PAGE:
It was Masterchef with a difference when East Coast train chefs competed to be the best at a York school. Sue Jewitt was there
Autumn term got off to a great start at York’s Manor Church of England Academy when they welcomed the five finalists of the East Coast Chef d’Fantastic competition in to their catering classrooms.
They were there to showcase the chef’s talents in a Masterchef-style cook off. I was lucky enough to join them in sampling some of their inspirational seasonal dishes.
For Manor’s catering and hospitality GCSE students the morning began with an introductory chat about the working world of train chefs, led by East Coast catering managers Ian Allinson and Sarah Creaser.
The group of 20 or so 15-year-olds eagerly got to grips with the details of a train chef’s job, discussing the use of local produce in East Coast’s menu, budgeting issues as well as practical matters such as getting hot food to customers safely on a moving train and working in limited space.
Sara from East Coast explained: “In the past we’ve hired a room from colleges for the competition, but we thought it would be really nice to tie the competition in with kids that have chosen catering as part of their GCSEs.”
The Chef d’Fantastic competition is part of a larger staff awards scheme organised by East Coast for employees, and this year’s event was held in memory of Des Welford, an employee of 25 years, who died last year.
The five finalists, Ann-Marie Beattie, Scott Ritchie, Patrick Wells, Peter Jordan and Jonathon Gray are all currently chefs in first class train services and were selected for their menu choice, food safety standards and their personal approach to their craft as demonstrated in the first round of the competition.
The finalist’s task was to cook a two-course menu in one and a half hours for a panel of judges using locally sourced ingredients and working within a limited budget.
As the competition got underway and the kitchen temperature began to rise, the chefs remained unflustered as they demonstrated their culinary flair and answered questions from small groups of students.
Nina, 15, a student at Manor and one of the judges, said: “It’s really interesting to talk to the chefs about what they’re making and how they thought up their menus.”
A wide variety of dishes were served by the chefs including vegetarian and gluten-free options. Menu choices included tarragon chicken, pork fillet with pan haggerty, chicken breast stuffed with spinach and served with whisky sauce, rhubarb and merry berry tart with Christmas pudding and almond crumble and custard to name just a few.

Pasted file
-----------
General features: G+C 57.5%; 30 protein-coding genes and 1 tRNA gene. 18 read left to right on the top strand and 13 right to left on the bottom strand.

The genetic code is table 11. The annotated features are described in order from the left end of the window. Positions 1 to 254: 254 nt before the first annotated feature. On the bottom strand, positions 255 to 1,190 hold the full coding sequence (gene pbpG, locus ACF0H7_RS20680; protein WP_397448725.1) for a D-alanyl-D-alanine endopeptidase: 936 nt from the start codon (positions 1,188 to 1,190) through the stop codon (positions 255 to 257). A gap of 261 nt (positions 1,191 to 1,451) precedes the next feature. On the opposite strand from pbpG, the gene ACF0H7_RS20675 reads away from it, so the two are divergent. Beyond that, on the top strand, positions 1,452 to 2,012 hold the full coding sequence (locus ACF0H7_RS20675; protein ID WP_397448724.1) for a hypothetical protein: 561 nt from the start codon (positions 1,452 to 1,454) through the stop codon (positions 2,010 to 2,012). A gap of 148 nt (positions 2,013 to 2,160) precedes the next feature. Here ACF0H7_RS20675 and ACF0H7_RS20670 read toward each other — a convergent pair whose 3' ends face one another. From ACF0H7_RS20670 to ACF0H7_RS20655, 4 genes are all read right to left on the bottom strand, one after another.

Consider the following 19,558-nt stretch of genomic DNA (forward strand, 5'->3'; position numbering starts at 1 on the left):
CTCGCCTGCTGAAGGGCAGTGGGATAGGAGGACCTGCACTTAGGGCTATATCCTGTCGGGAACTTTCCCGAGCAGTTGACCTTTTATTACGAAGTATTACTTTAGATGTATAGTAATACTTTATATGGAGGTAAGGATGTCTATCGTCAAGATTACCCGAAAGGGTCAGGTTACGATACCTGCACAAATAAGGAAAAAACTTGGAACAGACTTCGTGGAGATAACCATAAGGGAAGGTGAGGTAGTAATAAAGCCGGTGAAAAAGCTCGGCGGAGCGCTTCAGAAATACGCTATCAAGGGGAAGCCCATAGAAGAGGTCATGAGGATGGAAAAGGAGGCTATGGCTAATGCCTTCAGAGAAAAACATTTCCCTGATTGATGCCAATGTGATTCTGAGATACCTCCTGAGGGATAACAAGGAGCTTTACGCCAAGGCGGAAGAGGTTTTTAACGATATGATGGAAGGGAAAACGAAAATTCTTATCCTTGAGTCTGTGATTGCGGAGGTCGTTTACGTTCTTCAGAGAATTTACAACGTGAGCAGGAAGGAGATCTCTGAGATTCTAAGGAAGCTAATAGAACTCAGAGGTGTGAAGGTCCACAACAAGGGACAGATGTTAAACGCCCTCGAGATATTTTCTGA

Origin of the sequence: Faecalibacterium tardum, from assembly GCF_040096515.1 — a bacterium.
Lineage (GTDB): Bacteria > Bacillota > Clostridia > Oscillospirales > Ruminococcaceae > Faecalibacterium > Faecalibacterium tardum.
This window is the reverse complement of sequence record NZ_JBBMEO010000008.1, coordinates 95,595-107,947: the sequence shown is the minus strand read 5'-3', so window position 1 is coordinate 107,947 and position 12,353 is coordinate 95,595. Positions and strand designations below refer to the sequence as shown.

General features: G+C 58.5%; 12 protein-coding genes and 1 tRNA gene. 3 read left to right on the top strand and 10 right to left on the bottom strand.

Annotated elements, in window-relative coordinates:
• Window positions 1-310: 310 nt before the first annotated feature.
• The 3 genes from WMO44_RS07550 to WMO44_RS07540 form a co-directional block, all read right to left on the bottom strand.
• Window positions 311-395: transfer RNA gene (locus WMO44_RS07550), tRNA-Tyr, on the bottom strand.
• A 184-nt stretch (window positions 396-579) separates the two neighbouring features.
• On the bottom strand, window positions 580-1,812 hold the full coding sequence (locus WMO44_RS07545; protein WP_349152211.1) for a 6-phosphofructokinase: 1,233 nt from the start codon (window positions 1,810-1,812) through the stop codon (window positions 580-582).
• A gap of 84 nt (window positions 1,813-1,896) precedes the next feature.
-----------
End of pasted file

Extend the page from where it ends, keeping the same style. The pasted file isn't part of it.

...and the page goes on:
As the cook off ended the dishes were presented to the judges – six students along with Peter Williams, commercial director / customer services at East Coast and David Small, development chef at Real Gourmet. Without further ado we set about the task of scoring the dishes for taste, appearance and suitability for first class.
The unanimous winner of the inaugural East Coast Chef of the Year competition was Ann-Marie Beattie from Newcastle, thanks to her very tasty tarragon chicken and a dessert of Irish whiskey cream cheesecake.
Ann-Marie has worked for East Coast for seven years and had previously worked as an army chef. As well as receiving a trophy for her menu Anne Marie’s winning dishes will be included on the first class menu in the coming months.
She was delighted with the result. “I really wanted to win for Des. I really wanted to bring the trophy back up to Newcastle where Des was from,” she said. “I also think it’s about time a woman won as well.”
That’s not all that was cooked up at the event; positive links were forged between East Coast and Manor Academy as a result of the success of the competition.
Manor Academy and East Coast staff are hoping to run a similar competition for the students in the coming months and have invited Ian Allinson, Sara Creaser and David Small back to judge the food with the winning students dish to appear on the East Coast menu.
A final word from student judge Tom, aged 15. “I’ve been really impressed today. Bringing this competition to Manor shows us the sort of things we could be doing in the future.”